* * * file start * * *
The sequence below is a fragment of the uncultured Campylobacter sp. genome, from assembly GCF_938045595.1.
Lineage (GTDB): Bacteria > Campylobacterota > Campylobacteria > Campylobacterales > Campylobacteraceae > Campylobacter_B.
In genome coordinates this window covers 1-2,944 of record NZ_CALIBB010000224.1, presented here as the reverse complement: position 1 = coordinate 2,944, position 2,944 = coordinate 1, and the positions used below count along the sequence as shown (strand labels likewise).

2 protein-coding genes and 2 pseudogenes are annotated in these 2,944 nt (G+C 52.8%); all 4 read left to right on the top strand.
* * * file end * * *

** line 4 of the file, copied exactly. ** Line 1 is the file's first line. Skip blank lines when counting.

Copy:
2 protein-coding genes and 2 pseudogenes are annotated in these 2,944 nt (G+C 52.8%); all 4 read left to right on the top strand.